On Mother’s Day our family for the first time visited the place in the woods where Elijah perished. Many have asked us about the experience. In short, it was emotional and difficult. And something very unusual happened.
As a reminder, Elijah died the day after Thanksgiving. He was having some sort of breakdown, and we made a call to 911 for help. He became afraid and ran away into the woods. When he reached a clearing, he laid down and fell asleep. He died of hypothermia. For two weeks his body lay undiscovered in the hundred acre woods behind our home.
One of the last things Elijah wrote was how he had grown to love his name. He saw many similarities in his own life and that of the Prophet Elijah. At his funeral, I referenced an abbreviated part of scripture from 1 Kings 19 that he and I frequently studied together.
Elijah was afraid and ran for his life. When he came to Beersheba, he went by himself a day’s journey into the wilderness. He came to a bush, sat down under it and prayed that he might die. “I have had enough, Lord,” he said. “Take my life; I am no better than my ancestors.” Then he lay down under the bush and fell asleep.
Seven times the police were sent back to search. The seventh time they reported that they had found him.
The police gave us the GPS location where they found Elijah. We had scheduled Mother’s Day because we were all together as a family, but the day was cold, overcast and windy. As we hiked through the woods with Elijah’s little dog Puff, we stopped almost breathlessly at the place where he died. It was on the edge of a very private and secluded clearing surrounded by hills and trees. It was a very peaceful place.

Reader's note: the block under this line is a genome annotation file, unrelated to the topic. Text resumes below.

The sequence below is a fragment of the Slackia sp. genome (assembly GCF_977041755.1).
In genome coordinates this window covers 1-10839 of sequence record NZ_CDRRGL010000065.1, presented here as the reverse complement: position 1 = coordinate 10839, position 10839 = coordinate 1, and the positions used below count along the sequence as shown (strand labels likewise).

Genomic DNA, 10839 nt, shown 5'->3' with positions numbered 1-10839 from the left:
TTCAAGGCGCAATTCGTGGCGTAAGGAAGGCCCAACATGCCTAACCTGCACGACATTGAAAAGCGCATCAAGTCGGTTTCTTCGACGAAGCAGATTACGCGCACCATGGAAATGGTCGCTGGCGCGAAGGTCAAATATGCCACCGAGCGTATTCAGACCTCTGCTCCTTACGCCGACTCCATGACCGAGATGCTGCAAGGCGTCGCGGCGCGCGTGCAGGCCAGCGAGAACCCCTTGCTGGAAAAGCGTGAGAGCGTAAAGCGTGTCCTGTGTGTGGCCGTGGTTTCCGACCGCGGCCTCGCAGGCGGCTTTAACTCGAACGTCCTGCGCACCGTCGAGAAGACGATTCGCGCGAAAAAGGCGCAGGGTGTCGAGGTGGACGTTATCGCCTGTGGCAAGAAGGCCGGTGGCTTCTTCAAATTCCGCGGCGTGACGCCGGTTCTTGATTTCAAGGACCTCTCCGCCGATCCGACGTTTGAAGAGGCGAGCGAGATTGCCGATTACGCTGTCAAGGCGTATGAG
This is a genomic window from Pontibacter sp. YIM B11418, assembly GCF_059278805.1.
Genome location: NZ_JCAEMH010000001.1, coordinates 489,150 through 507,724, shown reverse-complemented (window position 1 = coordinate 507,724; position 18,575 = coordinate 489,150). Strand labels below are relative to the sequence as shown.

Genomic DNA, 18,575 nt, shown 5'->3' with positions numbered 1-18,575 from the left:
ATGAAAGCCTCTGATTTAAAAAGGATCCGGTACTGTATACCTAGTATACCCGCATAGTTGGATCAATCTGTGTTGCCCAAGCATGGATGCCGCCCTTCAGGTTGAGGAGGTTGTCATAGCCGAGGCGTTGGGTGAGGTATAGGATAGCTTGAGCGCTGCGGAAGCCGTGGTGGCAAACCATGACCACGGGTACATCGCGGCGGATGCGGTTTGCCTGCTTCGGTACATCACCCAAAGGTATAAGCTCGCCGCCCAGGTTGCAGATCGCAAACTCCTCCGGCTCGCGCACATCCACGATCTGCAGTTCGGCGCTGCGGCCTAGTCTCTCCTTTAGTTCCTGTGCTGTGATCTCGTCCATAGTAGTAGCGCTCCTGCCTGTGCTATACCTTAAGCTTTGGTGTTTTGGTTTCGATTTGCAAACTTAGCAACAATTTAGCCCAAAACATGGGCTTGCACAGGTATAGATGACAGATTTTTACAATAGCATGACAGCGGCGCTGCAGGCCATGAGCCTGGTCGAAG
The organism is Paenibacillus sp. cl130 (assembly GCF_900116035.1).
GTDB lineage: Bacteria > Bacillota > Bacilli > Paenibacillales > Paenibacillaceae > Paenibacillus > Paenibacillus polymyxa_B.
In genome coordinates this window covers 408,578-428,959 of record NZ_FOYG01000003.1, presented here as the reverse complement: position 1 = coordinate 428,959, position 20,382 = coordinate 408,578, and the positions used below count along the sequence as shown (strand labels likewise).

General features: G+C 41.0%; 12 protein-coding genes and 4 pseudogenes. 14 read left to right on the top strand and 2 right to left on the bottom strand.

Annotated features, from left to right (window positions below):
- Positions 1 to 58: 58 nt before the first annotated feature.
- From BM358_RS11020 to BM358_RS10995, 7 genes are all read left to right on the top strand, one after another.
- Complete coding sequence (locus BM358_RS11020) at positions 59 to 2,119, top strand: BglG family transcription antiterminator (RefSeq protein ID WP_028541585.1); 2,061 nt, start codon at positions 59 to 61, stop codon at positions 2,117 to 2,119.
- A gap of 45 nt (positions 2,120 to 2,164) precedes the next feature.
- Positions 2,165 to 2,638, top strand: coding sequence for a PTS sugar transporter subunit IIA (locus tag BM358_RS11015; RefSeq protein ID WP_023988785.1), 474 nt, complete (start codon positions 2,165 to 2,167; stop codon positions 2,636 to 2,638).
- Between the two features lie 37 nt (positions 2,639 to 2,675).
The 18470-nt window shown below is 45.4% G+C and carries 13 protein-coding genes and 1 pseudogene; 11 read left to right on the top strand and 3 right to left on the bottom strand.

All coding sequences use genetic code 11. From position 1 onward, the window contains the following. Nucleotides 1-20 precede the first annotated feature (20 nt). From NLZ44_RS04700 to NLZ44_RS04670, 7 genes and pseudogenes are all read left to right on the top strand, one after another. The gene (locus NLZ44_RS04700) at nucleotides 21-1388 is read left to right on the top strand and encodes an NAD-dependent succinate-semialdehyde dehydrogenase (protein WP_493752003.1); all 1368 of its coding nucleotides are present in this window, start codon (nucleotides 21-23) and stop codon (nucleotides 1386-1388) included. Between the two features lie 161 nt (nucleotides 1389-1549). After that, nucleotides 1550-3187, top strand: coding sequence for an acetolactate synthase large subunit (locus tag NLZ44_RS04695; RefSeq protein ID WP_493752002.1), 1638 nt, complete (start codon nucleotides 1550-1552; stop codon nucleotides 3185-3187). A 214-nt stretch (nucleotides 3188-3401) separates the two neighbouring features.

Isaiah planted a young tree in his brother’s memory. As we gathered around the tree, teary-eyed and speechless, someone suggested that we pray. I started praying, and at that very moment it began raining pretty hard. My mind was flooded with conflicting thoughts as I prayed. I wondered if this was some divine sign that God shared our tears at that moment. I wondered if I should hurry so that we could start the long hike back through the woods. But I simply finished the prayer with an emphatic “Amen!”
As I said amen, the rain abruptly stopped just as quickly as it had started. We didn’t see it rain again until later that evening.
None of us knows why the rain came as hard and as quickly and as briefly as it did during that prayer time. We are convinced that the rain event was most meaningful to our family, even though I am sharing it with those of you reading this. But as we talked about it later, we marveled at how thin sometimes are the spaces between the physical world and the spiritual realm.
And then there is this. God told the Prophet Elijah that He would bring rain to end the long drought. Elijah climbed to a private place and told his servant to look for a sign of rain, but the servant reported that there was nothing there.
Seven times Elijah said, “Go back.” The seventh time the servant reported, “A cloud as small as a man’s hand is rising from the sea.” (1 Kings 18:43-44)
And then it rained.
Please ‘like’ and ‘share’ this post as you find it helpful and inspiring. Thank you.